On May 30, 2023, GC Abruzzo issued a memorandum to stifle the use of employee non-compete agreements. Following the footsteps of other federal agencies including the Federal Trade Commission, GC Abruzzo contends that, except in special circumstances, proffering, maintaining, or enforcing non-compete agreements violates the NLRA. Although the memorandum is not law and applies only to non-supervisory employees, it indicates how the NLRB will address non-competes in its investigatory and prosecutorial capacity for the near future.

  4. The NLRB Addresses Employer Handbooks and Workplace Rules

    On August 2, 2023, the Board reversed its previous test to review workplace policies – balancing employers’ legitimate interests to maintain workplace rules against employees’ rights to engage in protected concerted activity. Under its new standard in Stericyle, Inc., the Board instead focuses its analysis on whether a handbook policy or workplace rule could reasonably be interpreted to infringe on employees’ protected concerted activity.

  5. The NLRB Issues an Ambush Election Final Rule

    On August 24, 2023, the NLRB announced a final rule regarding its representation election procedures. Effective December 26, 2023, the final rule provides an expedited timeline for union elections. For example, the new rule provides that pre-election hearings must be scheduled within eight calendar days from service of the notice of hearing. Notably, the new rule limits pre-election hearings to determinations of “whether a question of representation exists.” Under this new standard, employers can no longer dispute whether certain individuals should be included (or excluded) from bargaining units, until after the election takes place. The new final rule also accelerates the time to submit statements of position, and it prohibits post-hearing briefs absent “special permission” from the Regional Director. In conjunction with the Board’s new standard for addressing a union’s demand for voluntary recognition, the final rule could drastically alter the outlook of upcoming elections.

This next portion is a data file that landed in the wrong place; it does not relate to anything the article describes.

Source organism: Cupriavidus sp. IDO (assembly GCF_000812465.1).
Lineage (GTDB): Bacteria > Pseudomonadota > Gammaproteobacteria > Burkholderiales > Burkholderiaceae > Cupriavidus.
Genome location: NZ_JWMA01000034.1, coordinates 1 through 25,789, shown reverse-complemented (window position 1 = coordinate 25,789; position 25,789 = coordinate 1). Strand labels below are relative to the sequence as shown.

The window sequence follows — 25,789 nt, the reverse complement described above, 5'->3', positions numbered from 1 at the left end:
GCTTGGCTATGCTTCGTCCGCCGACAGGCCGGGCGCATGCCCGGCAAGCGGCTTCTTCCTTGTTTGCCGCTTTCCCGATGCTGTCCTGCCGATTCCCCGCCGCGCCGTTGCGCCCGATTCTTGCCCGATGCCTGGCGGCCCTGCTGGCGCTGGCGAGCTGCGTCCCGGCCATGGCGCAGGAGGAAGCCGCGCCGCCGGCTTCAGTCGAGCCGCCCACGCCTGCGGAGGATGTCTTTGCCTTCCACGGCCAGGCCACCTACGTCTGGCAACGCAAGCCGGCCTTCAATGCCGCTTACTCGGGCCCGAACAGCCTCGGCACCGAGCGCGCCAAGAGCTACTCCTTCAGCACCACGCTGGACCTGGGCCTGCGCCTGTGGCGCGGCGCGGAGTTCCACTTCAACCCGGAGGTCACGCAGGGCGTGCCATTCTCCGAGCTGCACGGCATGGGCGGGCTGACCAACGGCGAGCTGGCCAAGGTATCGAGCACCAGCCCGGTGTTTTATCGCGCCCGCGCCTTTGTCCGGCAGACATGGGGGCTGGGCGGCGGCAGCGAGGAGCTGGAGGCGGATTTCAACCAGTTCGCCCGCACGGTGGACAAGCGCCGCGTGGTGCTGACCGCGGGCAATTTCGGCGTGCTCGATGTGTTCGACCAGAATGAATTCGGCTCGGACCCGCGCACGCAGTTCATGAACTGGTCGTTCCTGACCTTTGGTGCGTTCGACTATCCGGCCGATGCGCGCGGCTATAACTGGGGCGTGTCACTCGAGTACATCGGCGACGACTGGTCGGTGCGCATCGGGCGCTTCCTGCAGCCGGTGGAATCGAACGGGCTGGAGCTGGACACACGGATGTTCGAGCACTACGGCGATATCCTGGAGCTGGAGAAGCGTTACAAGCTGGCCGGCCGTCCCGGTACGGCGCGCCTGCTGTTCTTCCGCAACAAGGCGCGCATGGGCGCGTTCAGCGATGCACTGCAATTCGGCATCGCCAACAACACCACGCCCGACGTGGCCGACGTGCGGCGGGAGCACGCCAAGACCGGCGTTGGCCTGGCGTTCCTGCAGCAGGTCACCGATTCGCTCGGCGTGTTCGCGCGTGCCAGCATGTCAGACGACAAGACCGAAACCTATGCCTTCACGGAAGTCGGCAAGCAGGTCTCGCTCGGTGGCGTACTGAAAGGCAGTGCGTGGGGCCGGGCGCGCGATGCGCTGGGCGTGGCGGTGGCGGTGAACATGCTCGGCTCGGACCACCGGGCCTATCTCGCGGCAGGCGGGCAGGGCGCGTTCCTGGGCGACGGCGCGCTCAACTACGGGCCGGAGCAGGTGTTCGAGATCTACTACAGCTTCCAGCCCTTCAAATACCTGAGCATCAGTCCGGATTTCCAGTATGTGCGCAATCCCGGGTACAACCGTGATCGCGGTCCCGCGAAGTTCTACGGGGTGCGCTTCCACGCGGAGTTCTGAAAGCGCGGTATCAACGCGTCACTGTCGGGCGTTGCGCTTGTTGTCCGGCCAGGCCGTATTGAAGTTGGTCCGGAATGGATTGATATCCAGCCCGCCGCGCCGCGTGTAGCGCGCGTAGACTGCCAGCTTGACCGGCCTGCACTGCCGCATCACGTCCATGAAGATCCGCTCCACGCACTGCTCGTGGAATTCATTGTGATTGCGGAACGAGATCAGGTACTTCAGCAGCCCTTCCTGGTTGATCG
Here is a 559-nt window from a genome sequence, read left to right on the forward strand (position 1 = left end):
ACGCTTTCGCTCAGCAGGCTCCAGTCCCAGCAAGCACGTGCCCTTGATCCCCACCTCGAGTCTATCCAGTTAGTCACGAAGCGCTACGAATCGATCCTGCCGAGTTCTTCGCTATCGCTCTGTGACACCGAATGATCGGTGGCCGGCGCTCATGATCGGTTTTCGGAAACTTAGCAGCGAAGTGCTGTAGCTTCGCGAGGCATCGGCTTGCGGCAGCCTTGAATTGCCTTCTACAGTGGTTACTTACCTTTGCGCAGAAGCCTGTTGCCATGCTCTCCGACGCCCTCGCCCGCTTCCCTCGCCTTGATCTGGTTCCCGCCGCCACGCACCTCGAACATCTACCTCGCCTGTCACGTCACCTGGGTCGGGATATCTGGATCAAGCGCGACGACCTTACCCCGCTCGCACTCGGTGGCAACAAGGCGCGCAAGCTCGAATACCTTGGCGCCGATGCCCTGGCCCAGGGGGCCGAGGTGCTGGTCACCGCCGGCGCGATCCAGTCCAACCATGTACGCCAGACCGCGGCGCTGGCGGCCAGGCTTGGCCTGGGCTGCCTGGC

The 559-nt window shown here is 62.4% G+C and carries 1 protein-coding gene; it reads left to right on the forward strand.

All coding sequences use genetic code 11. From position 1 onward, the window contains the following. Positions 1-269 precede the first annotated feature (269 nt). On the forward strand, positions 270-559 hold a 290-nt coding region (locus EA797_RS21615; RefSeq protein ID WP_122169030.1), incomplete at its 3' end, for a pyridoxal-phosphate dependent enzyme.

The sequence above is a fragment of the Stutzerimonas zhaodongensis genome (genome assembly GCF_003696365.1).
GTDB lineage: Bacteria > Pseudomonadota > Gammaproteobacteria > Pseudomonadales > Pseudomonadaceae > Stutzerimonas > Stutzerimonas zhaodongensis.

6. The NLRB Revises Its Standard for Protected Concerted Activity
  7. On August 31, 2023, the NLRB expanded its test for conduct that constitutes protected concerted activity. In Miller Plastic Products, Inc., the Board returned to its pre-Trump standard: “the question of whether an employee has engaged in concerted activity is a factual one based on the totality of the record evidence.” Historically, the Board has required two or more employees to be involved for protected activity to be “concerted.” Notably, Miller involved whether an individual employee’s comments constituted protected concerted activity. The Board said yes, reasoning that the individual’s comment was intended to induce group action. Under this broad standard, it is more likely that an individual employee’s “gripes” could be considered protected activity under the NLRA, versus requiring two or more employees to engage in activity in a concerted manner.

The Board under President Biden currently has four of its five seats filled: three Democrats and one Republican. This majority will continue through at least the end of 2024, meaning the Board and GC Abruzzo will undoubtedly continue advancing their pro-union, pro-employee agenda. As a result of increased unionization efforts, the NLRB’s recent decisions, and GC Abruzzo’s aggressive enforcement approach, all employers should carefully review their existing policies and procedures for compliance with the NLRA. In addition, employers should take this opportunity to train managers on updated NLRB standards, union tactics, and election procedures.